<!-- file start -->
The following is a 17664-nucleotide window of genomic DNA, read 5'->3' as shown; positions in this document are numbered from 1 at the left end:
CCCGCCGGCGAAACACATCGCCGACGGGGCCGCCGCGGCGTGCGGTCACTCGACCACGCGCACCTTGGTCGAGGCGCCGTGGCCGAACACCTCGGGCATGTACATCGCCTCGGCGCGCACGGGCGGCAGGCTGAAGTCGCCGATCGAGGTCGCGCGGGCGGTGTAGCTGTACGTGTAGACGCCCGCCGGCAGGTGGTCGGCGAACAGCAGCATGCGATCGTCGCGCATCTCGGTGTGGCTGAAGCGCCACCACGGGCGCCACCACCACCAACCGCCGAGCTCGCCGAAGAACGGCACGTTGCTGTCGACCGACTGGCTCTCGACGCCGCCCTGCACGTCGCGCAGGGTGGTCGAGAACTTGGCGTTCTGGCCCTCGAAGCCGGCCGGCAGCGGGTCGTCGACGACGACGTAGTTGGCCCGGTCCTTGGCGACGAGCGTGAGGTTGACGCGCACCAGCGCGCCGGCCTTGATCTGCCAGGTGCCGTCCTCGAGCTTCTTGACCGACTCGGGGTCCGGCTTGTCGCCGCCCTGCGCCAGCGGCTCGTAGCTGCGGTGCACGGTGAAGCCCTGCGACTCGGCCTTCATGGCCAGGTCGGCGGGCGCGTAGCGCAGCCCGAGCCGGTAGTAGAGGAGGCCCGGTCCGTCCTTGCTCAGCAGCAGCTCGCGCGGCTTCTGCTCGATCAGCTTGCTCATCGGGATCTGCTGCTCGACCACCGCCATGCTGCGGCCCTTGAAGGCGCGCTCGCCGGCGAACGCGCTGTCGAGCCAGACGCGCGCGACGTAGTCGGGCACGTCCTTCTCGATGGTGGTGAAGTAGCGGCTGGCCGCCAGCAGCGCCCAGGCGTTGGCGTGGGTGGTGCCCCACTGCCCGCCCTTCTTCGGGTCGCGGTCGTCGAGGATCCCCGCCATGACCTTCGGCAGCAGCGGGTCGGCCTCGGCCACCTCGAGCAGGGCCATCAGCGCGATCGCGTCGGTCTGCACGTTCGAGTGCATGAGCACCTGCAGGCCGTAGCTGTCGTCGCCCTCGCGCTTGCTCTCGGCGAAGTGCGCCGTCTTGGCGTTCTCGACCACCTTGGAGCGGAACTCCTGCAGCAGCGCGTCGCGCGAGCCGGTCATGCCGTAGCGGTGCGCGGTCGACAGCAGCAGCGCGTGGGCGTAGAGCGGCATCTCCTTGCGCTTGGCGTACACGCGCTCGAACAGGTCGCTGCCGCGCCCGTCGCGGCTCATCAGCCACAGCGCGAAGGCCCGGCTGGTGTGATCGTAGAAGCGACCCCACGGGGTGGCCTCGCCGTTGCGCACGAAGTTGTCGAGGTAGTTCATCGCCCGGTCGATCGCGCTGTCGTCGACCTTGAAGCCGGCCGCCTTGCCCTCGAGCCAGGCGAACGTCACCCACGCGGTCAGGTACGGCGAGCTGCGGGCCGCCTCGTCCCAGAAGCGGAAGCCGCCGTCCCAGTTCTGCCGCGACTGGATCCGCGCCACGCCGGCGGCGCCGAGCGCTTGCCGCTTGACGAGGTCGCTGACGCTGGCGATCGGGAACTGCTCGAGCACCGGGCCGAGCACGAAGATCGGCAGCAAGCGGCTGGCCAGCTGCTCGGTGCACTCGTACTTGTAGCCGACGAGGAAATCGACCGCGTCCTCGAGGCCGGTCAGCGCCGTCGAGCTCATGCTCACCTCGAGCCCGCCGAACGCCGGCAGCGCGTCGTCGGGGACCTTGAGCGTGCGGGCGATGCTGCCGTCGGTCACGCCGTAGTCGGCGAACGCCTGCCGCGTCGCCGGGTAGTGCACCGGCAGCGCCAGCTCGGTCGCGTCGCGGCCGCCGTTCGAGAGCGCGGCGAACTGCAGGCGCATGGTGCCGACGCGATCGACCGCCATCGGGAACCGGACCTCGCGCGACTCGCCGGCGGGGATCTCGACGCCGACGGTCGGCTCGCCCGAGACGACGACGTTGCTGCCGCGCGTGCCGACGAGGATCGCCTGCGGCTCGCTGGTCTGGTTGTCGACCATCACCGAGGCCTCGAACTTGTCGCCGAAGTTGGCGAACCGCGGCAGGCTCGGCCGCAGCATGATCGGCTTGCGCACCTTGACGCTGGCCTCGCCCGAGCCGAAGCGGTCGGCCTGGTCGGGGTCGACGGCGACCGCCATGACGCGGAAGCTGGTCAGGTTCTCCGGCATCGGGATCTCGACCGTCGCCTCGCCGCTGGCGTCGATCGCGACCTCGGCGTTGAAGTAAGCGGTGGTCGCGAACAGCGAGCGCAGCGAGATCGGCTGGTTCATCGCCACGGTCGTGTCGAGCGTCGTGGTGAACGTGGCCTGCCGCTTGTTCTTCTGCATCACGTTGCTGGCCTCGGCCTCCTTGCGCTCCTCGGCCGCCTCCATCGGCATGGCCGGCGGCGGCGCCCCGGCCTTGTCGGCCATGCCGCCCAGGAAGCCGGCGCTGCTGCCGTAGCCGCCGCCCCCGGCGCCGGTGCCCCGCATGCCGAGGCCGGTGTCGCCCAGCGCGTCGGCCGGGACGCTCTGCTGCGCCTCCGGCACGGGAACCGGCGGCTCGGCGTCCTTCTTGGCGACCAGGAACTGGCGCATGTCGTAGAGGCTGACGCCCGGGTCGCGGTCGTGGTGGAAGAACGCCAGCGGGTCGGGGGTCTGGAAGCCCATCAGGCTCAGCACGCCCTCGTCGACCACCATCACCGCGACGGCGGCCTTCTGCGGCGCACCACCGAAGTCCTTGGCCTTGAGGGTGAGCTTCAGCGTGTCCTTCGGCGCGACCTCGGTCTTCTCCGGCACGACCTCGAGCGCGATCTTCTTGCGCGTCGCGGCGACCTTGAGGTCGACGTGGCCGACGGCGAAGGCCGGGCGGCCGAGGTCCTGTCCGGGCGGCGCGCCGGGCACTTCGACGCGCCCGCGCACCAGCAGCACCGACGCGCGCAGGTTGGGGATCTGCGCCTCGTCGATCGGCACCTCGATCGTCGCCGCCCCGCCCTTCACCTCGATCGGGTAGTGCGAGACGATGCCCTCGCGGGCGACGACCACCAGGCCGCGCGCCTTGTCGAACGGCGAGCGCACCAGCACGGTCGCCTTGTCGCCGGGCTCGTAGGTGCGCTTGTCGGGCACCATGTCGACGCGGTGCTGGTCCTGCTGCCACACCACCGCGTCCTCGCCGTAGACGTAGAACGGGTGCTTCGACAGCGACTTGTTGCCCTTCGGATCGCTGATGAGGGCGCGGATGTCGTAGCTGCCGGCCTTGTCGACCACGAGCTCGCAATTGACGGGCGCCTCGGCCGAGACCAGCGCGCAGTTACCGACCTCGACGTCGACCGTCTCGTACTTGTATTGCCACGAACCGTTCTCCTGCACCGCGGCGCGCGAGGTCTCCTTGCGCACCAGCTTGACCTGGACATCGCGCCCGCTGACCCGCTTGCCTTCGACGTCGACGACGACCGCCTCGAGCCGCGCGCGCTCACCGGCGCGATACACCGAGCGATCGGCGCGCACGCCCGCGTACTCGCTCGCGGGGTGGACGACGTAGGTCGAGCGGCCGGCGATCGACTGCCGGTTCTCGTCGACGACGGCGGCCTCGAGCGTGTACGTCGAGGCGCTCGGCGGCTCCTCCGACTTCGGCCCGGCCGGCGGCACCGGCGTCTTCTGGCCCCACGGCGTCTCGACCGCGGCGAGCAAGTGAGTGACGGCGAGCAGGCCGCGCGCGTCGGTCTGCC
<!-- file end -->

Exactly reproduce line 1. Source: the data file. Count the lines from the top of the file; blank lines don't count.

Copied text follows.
The following is a 17664-nucleotide window of genomic DNA, read 5'->3' as shown; positions in this document are numbered from 1 at the left end: